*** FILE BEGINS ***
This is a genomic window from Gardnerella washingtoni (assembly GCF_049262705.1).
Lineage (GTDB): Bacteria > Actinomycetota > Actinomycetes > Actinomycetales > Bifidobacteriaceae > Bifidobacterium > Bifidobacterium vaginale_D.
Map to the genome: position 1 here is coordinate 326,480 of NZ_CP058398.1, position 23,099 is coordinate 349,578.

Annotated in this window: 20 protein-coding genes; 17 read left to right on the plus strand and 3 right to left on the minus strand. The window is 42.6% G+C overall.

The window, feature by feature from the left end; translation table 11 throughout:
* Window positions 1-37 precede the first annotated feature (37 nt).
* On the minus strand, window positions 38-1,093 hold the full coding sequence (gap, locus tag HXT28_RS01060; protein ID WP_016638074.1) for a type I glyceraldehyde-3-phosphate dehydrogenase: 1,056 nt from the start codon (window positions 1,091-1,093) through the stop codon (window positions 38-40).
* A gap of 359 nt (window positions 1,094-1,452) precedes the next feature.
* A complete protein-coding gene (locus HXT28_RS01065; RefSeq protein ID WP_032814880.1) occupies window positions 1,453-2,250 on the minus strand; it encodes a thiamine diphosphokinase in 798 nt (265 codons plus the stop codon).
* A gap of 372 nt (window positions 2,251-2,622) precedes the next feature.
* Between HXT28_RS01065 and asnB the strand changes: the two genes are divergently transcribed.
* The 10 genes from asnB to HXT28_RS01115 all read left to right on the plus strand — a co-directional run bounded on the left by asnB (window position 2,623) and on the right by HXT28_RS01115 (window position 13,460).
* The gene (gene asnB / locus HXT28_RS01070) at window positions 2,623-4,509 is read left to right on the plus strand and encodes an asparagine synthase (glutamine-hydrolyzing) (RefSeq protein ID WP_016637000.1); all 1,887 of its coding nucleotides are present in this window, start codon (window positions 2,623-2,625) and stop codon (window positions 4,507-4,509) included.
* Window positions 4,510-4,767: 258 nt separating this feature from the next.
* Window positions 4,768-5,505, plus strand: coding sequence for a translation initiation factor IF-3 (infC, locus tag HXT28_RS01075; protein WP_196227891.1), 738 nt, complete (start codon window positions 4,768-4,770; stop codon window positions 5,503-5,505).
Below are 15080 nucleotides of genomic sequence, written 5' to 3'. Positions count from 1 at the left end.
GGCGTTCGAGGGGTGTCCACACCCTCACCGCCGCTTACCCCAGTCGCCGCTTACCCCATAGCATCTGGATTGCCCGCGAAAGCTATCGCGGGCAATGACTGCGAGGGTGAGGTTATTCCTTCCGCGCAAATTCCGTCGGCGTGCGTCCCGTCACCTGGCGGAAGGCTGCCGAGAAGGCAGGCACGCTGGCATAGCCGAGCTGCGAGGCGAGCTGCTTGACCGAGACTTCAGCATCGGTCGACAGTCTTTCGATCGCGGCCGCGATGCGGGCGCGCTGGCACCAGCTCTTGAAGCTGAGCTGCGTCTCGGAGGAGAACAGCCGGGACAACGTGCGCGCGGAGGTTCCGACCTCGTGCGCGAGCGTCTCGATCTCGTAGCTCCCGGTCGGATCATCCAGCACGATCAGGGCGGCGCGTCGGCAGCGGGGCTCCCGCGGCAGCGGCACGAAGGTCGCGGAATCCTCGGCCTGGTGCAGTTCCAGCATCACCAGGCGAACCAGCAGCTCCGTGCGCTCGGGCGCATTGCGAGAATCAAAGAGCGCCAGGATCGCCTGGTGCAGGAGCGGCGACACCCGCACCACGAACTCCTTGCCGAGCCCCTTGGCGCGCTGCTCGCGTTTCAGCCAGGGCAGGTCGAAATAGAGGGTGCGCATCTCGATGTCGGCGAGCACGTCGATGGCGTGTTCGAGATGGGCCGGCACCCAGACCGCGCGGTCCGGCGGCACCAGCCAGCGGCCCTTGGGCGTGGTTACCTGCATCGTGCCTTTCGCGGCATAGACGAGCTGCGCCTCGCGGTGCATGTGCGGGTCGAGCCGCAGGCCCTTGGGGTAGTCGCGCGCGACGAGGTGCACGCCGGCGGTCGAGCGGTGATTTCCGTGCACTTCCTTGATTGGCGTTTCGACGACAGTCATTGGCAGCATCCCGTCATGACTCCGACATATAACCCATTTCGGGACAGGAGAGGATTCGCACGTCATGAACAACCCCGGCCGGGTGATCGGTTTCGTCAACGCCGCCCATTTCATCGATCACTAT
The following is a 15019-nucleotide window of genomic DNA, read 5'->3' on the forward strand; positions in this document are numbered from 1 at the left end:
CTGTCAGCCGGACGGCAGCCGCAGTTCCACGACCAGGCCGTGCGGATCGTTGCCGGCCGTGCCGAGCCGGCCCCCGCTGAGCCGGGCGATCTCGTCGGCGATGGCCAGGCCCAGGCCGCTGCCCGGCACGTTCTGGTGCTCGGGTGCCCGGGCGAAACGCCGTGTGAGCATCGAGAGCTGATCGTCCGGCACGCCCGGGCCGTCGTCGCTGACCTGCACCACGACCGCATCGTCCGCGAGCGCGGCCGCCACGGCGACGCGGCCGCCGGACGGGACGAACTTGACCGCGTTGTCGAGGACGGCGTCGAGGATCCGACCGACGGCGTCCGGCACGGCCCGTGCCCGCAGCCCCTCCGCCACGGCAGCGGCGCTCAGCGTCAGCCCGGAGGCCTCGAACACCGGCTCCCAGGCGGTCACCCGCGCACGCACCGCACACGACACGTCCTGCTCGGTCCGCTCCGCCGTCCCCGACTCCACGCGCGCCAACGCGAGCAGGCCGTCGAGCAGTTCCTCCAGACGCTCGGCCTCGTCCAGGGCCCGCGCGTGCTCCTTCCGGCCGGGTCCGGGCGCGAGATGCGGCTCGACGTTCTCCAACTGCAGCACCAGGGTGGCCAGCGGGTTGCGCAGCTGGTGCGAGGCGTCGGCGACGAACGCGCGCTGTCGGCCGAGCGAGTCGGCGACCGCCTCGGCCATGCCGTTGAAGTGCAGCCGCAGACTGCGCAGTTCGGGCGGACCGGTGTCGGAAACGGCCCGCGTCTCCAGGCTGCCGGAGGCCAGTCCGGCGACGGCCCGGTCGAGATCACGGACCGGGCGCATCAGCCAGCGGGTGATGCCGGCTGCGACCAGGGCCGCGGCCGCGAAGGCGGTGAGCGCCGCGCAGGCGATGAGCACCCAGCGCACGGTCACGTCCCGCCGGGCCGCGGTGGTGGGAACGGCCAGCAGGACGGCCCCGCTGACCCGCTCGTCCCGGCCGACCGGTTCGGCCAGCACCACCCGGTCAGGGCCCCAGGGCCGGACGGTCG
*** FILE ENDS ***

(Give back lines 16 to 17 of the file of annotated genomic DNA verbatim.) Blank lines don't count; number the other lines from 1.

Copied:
Below are 15080 nucleotides of genomic sequence, written 5' to 3'. Positions count from 1 at the left end.
GGCGTTCGAGGGGTGTCCACACCCTCACCGCCGCTTACCCCAGTCGCCGCTTACCCCATAGCATCTGGATTGCCCGCGAAAGCTATCGCGGGCAATGACTGCGAGGGTGAGGTTATTCCTTCCGCGCAAATTCCGTCGGCGTGCGTCCCGTCACCTGGCGGAAGGCTGCCGAGAAGGCAGGCACGCTGGCATAGCCGAGCTGCGAGGCGAGCTGCTTGACCGAGACTTCAGCATCGGTCGACAGTCTTTCGATCGCGGCCGCGATGCGGGCGCGCTGGCACCAGCTCTTGAAGCTGAGCTGCGTCTCGGAGGAGAACAGCCGGGACAACGTGCGCGCGGAGGTTCCGACCTCGTGCGCGAGCGTCTCGATCTCGTAGCTCCCGGTCGGATCATCCAGCACGATCAGGGCGGCGCGTCGGCAGCGGGGCTCCCGCGGCAGCGGCACGAAGGTCGCGGAATCCTCGGCCTGGTGCAGTTCCAGCATCACCAGGCGAACCAGCAGCTCCGTGCGCTCGGGCGCATTGCGAGAATCAAAGAGCGCCAGGATCGCCTGGTGCAGGAGCGGCGACACCCGCACCACGAACTCCTTGCCGAGCCCCTTGGCGCGCTGCTCGCGTTTCAGCCAGGGCAGGTCGAAATAGAGGGTGCGCATCTCGATGTCGGCGAGCACGTCGATGGCGTGTTCGAGATGGGCCGGCACCCAGACCGCGCGGTCCGGCGGCACCAGCCAGCGGCCCTTGGGCGTGGTTACCTGCATCGTGCCTTTCGCGGCATAGACGAGCTGCGCCTCGCGGTGCATGTGCGGGTCGAGCCGCAGGCCCTTGGGGTAGTCGCGCGCGACGAGGTGCACGCCGGCGGTCGAGCGGTGATTTCCGTGCACTTCCTTGATTGGCGTTTCGACGACAGTCATTGGCAGCATCCCGTCATGACTCCGACATATAACCCATTTCGGGACAGGAGAGGATTCGCACGTCATGAACAACCCCGGCCGGGTGATCGGTTTCGTCAACGCCGCCCATTTCATCGATCACTAT